Restoring Your Smile With Dental Bridges
Proper tooth care will ensure that your teeth stay healthy and beautiful for years to come. Even with the best daily maintenance and checkups with your dentist or dental hygienist, you may have to deal with losing one or more of your natural teeth. It may result from tooth decay or gum disease affecting your oral health, or perhaps from an injury that results in the loss of a tooth. Whatever the reason, you undoubtedly want to restore your smile and replace the missing tooth or teeth.
How Dental Bridges Work
A dental bridge is a kind of dental prosthetic that, as the name implies, bridges the gap between two of your natural, healthy teeth to restore a missing tooth. A dental bridge uses crowns to permanently anchor to these surrounding teeth, called the abutment teeth. The bridge has a false or replacement tooth attached to the middle of these abutment teeth thus restoring your bite and smile. A dental bridge allows you to eat, drink, chew, and talk normally. With your bite corrected, you also prevent future damage to your jaw and other teeth that come with tooth shifting as a result of that missing tooth.
Types of Dental Bridges
Traditional bridges are the most popular type of bridge and are used when you still have teeth on either side of the missing tooth or gap. Made of porcelain or ceramic fused to a metal framework, a traditional bridge is strong enough to replace molars. However, the downside is that your dentist has to remove some of the enamel to attach the crowns to the adjacent teeth. Those teeth will always need crowns to protect them.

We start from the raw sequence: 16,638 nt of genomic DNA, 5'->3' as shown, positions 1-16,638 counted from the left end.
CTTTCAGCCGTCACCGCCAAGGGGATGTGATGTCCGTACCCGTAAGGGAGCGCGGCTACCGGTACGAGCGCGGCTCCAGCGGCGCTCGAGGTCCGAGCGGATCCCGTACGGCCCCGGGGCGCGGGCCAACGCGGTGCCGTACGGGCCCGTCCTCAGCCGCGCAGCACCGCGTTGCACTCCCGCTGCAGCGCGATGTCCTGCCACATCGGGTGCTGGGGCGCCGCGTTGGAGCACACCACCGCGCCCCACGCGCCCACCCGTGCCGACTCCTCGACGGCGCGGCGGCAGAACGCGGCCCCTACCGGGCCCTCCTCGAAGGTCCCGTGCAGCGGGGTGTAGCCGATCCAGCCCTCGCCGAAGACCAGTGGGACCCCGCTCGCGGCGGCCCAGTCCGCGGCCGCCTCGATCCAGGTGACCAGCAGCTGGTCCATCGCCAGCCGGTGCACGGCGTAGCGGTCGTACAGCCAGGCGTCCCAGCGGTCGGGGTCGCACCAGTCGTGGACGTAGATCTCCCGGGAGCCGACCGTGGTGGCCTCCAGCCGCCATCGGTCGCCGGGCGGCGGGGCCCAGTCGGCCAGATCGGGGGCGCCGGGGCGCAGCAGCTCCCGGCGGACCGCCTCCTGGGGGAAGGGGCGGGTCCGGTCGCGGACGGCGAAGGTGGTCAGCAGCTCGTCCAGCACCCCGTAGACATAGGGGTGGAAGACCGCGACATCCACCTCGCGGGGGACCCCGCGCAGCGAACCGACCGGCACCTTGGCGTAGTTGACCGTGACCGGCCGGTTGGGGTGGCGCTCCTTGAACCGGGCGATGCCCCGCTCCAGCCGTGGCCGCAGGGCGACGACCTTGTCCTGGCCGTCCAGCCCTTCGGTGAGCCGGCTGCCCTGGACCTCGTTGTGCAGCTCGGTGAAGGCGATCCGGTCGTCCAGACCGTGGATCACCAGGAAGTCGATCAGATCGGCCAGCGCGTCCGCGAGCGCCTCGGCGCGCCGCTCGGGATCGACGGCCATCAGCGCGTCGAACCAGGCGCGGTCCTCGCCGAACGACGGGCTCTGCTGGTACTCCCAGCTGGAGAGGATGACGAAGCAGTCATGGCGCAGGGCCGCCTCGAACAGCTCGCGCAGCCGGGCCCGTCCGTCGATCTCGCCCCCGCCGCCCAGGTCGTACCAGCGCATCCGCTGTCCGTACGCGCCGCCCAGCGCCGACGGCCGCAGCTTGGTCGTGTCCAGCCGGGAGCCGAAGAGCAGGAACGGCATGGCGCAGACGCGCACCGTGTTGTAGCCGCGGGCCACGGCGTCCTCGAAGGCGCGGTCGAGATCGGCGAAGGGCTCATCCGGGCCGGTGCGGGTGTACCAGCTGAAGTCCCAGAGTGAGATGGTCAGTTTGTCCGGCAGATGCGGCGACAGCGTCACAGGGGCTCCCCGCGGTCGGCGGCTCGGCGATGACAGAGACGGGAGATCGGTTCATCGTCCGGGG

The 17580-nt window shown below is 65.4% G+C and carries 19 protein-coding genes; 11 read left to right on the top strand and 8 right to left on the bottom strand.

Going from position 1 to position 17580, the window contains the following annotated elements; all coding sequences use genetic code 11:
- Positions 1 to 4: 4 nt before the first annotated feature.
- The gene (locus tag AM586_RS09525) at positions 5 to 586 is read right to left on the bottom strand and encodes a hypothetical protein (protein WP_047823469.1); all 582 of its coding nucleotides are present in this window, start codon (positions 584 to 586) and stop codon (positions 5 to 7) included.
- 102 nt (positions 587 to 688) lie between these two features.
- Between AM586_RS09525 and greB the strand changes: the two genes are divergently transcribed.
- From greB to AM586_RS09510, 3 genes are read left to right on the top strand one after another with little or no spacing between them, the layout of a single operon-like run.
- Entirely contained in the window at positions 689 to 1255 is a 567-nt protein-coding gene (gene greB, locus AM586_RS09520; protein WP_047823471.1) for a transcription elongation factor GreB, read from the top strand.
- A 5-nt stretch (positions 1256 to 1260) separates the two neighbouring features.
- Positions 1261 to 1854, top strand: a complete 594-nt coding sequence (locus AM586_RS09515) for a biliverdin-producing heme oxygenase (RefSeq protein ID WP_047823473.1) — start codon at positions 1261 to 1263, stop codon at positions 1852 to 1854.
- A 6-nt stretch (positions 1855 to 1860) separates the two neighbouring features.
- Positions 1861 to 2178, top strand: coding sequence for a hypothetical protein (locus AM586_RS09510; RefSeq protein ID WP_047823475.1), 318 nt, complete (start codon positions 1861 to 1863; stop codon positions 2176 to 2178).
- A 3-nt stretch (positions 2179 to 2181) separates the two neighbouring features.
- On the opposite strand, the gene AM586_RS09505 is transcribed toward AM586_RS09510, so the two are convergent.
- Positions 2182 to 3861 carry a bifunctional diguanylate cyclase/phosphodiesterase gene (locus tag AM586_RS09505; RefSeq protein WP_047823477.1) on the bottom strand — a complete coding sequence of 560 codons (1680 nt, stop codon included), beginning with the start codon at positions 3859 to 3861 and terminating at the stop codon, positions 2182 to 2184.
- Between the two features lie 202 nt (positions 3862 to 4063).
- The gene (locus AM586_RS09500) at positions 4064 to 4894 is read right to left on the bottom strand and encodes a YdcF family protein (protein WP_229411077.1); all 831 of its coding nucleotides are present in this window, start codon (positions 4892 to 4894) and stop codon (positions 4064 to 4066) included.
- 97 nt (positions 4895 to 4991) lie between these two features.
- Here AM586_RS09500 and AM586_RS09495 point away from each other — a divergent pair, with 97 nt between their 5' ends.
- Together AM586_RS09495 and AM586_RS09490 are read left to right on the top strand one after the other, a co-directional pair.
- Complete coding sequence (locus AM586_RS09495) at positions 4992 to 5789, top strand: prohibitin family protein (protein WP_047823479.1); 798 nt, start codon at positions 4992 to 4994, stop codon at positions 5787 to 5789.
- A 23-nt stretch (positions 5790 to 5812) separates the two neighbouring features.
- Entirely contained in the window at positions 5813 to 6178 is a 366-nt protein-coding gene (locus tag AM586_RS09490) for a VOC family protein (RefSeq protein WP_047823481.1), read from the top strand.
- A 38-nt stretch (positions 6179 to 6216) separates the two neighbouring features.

Cantilever bridges are used when natural teeth are only on one side of the gap, so the bridge is attached to that abutment tooth only. Like the traditional bridge, your dentist must remove enamel to attach it. There is also a higher risk of loosened crowns and fractured teeth due to the one-sided support.
Resin-bonded bridges, also known as Maryland bridges, are sometimes used to replace missing front teeth. These bridges use metal or porcelain bands to bind the replacement tooth to the adjacent teeth.
Whatever type of bridgework you and your dentist decide best fits your needs you will need a temporary bridge to wear while the laboratory is designing your permanent bridge before the final bridge is put in. A temporary bridge is often plastic and placed over the prepared abutment teeth to keep them clean and protected until the permanent crowns have been made.
Minimally invasive, fast, and affordable dental bridges may be the right choice for you. If you’d like more information about dental bridges or other restorative dental services that we offer, call Eberhardt Dentistry at (330) 836-5585.